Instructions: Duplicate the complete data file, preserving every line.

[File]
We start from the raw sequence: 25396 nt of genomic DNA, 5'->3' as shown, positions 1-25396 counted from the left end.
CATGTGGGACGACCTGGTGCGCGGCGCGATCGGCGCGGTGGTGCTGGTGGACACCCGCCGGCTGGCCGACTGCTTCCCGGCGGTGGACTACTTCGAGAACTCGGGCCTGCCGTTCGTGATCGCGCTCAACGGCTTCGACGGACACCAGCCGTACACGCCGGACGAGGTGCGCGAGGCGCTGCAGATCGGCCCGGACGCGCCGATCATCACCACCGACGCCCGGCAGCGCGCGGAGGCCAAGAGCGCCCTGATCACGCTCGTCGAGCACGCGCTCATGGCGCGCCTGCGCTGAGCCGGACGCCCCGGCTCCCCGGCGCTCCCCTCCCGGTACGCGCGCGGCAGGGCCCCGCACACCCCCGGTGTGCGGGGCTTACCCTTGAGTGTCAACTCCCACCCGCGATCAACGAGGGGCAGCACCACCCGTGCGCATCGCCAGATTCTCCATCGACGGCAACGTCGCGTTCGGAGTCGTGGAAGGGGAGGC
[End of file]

We start from the raw sequence: 25396 nt of genomic DNA, 5'->3' as shown, positions 1-25396 counted from the left end.
CATGTGGGACGACCTGGTGCGCGGCGCGATCGGCGCGGTGGTGCTGGTGGACACCCGCCGGCTGGCCGACTGCTTCCCGGCGGTGGACTACTTCGAGAACTCGGGCCTGCCGTTCGTGATCGCGCTCAACGGCTTCGACGGACACCAGCCGTACACGCCGGACGAGGTGCGCGAGGCGCTGCAGATCGGCCCGGACGCGCCGATCATCACCACCGACGCCCGGCAGCGCGCGGAGGCCAAGAGCGCCCTGATCACGCTCGTCGAGCACGCGCTCATGGCGCGCCTGCGCTGAGCCGGACGCCCCGGCTCCCCGGCGCTCCCCTCCCGGTACGCGCGCGGCAGGGCCCCGCACACCCCCGGTGTGCGGGGCTTACCCTTGAGTGTCAACTCCCACCCGCGATCAACGAGGGGCAGCACCACCCGTGCGCATCGCCAGATTCTCCATCGACGGCAACGTCGCGTTCGGAGTCGTGGAAGGGGAGGC